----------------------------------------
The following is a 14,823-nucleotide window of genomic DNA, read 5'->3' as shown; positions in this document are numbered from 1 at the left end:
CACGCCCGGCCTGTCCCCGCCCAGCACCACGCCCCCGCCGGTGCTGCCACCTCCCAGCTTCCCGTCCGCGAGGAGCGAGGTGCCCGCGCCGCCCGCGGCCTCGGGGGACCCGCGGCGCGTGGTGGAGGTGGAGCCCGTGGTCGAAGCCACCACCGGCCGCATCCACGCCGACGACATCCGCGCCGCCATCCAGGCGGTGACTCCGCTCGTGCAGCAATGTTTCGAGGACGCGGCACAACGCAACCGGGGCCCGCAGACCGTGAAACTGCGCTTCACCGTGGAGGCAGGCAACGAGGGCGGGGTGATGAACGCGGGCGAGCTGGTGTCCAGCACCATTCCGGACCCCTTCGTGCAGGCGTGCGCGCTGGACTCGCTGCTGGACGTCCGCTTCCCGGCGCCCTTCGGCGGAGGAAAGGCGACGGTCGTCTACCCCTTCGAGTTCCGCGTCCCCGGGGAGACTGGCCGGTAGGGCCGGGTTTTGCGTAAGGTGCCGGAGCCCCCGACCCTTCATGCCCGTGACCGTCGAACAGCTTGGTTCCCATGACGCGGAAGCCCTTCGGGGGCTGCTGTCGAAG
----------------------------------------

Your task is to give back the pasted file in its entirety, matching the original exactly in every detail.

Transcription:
The following is a 14,823-nucleotide window of genomic DNA, read 5'->3' as shown; positions in this document are numbered from 1 at the left end:
CACGCCCGGCCTGTCCCCGCCCAGCACCACGCCCCCGCCGGTGCTGCCACCTCCCAGCTTCCCGTCCGCGAGGAGCGAGGTGCCCGCGCCGCCCGCGGCCTCGGGGGACCCGCGGCGCGTGGTGGAGGTGGAGCCCGTGGTCGAAGCCACCACCGGCCGCATCCACGCCGACGACATCCGCGCCGCCATCCAGGCGGTGACTCCGCTCGTGCAGCAATGTTTCGAGGACGCGGCACAACGCAACCGGGGCCCGCAGACCGTGAAACTGCGCTTCACCGTGGAGGCAGGCAACGAGGGCGGGGTGATGAACGCGGGCGAGCTGGTGTCCAGCACCATTCCGGACCCCTTCGTGCAGGCGTGCGCGCTGGACTCGCTGCTGGACGTCCGCTTCCCGGCGCCCTTCGGCGGAGGAAAGGCGACGGTCGTCTACCCCTTCGAGTTCCGCGTCCCCGGGGAGACTGGCCGGTAGGGCCGGGTTTTGCGTAAGGTGCCGGAGCCCCCGACCCTTCATGCCCGTGACCGTCGAACAGCTTGGTTCCCATGACGCGGAAGCCCTTCGGGGGCTGCTGTCGAAG